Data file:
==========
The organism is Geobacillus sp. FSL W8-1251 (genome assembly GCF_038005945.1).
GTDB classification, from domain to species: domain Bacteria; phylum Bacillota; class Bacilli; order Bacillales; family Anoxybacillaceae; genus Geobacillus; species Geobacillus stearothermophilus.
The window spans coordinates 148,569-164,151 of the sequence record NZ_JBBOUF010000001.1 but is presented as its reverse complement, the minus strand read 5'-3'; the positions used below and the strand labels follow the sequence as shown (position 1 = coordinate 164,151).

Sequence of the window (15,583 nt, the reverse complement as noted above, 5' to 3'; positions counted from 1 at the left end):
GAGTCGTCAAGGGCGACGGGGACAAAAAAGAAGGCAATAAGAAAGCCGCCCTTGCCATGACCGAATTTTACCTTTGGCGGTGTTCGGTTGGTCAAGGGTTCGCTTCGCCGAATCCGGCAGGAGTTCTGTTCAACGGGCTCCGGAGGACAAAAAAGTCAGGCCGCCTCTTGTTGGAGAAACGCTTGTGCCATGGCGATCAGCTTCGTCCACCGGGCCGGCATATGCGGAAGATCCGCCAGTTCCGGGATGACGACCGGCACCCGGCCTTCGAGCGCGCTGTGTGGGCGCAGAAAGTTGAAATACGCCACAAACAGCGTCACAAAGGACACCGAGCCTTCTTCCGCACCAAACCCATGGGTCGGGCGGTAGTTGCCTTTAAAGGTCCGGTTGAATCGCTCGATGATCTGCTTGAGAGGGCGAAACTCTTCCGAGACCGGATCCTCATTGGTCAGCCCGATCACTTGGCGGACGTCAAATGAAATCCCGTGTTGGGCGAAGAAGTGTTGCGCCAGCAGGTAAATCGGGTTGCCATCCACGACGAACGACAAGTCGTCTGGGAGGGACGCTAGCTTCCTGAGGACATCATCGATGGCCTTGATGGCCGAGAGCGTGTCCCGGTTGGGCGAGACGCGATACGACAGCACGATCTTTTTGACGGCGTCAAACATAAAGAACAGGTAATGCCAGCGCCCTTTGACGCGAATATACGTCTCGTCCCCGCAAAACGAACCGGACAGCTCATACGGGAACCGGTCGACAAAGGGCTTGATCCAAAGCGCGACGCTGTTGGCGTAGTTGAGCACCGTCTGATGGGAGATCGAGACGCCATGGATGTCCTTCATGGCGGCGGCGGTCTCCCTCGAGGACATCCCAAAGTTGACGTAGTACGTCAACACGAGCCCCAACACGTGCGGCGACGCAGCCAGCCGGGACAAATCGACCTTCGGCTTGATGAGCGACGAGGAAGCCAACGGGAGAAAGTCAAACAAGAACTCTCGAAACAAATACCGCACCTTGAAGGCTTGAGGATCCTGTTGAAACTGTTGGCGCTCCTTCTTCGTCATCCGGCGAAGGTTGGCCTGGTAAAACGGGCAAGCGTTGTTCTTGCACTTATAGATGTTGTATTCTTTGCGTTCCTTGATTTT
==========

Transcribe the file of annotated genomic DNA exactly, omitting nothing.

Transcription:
The organism is Geobacillus sp. FSL W8-1251 (genome assembly GCF_038005945.1).
GTDB classification, from domain to species: domain Bacteria; phylum Bacillota; class Bacilli; order Bacillales; family Anoxybacillaceae; genus Geobacillus; species Geobacillus stearothermophilus.
The window spans coordinates 148,569-164,151 of the sequence record NZ_JBBOUF010000001.1 but is presented as its reverse complement, the minus strand read 5'-3'; the positions used below and the strand labels follow the sequence as shown (position 1 = coordinate 164,151).

Sequence of the window (15,583 nt, the reverse complement as noted above, 5' to 3'; positions counted from 1 at the left end):
GAGTCGTCAAGGGCGACGGGGACAAAAAAGAAGGCAATAAGAAAGCCGCCCTTGCCATGACCGAATTTTACCTTTGGCGGTGTTCGGTTGGTCAAGGGTTCGCTTCGCCGAATCCGGCAGGAGTTCTGTTCAACGGGCTCCGGAGGACAAAAAAGTCAGGCCGCCTCTTGTTGGAGAAACGCTTGTGCCATGGCGATCAGCTTCGTCCACCGGGCCGGCATATGCGGAAGATCCGCCAGTTCCGGGATGACGACCGGCACCCGGCCTTCGAGCGCGCTGTGTGGGCGCAGAAAGTTGAAATACGCCACAAACAGCGTCACAAAGGACACCGAGCCTTCTTCCGCACCAAACCCATGGGTCGGGCGGTAGTTGCCTTTAAAGGTCCGGTTGAATCGCTCGATGATCTGCTTGAGAGGGCGAAACTCTTCCGAGACCGGATCCTCATTGGTCAGCCCGATCACTTGGCGGACGTCAAATGAAATCCCGTGTTGGGCGAAGAAGTGTTGCGCCAGCAGGTAAATCGGGTTGCCATCCACGACGAACGACAAGTCGTCTGGGAGGGACGCTAGCTTCCTGAGGACATCATCGATGGCCTTGATGGCCGAGAGCGTGTCCCGGTTGGGCGAGACGCGATACGACAGCACGATCTTTTTGACGGCGTCAAACATAAAGAACAGGTAATGCCAGCGCCCTTTGACGCGAATATACGTCTCGTCCCCGCAAAACGAACCGGACAGCTCATACGGGAACCGGTCGACAAAGGGCTTGATCCAAAGCGCGACGCTGTTGGCGTAGTTGAGCACCGTCTGATGGGAGATCGAGACGCCATGGATGTCCTTCATGGCGGCGGCGGTCTCCCTCGAGGACATCCCAAAGTTGACGTAGTACGTCAACACGAGCCCCAACACGTGCGGCGACGCAGCCAGCCGGGACAAATCGACCTTCGGCTTGATGAGCGACGAGGAAGCCAACGGGAGAAAGTCAAACAAGAACTCTCGAAACAAATACCGCACCTTGAAGGCTTGAGGATCCTGTTGAAACTGTTGGCGCTCCTTCTTCGTCATCCGGCGAAGGTTGGCCTGGTAAAACGGGCAAGCGTTGTTCTTGCACTTATAGATGTTGTATTCTTTGCGTTCCTTGATTTT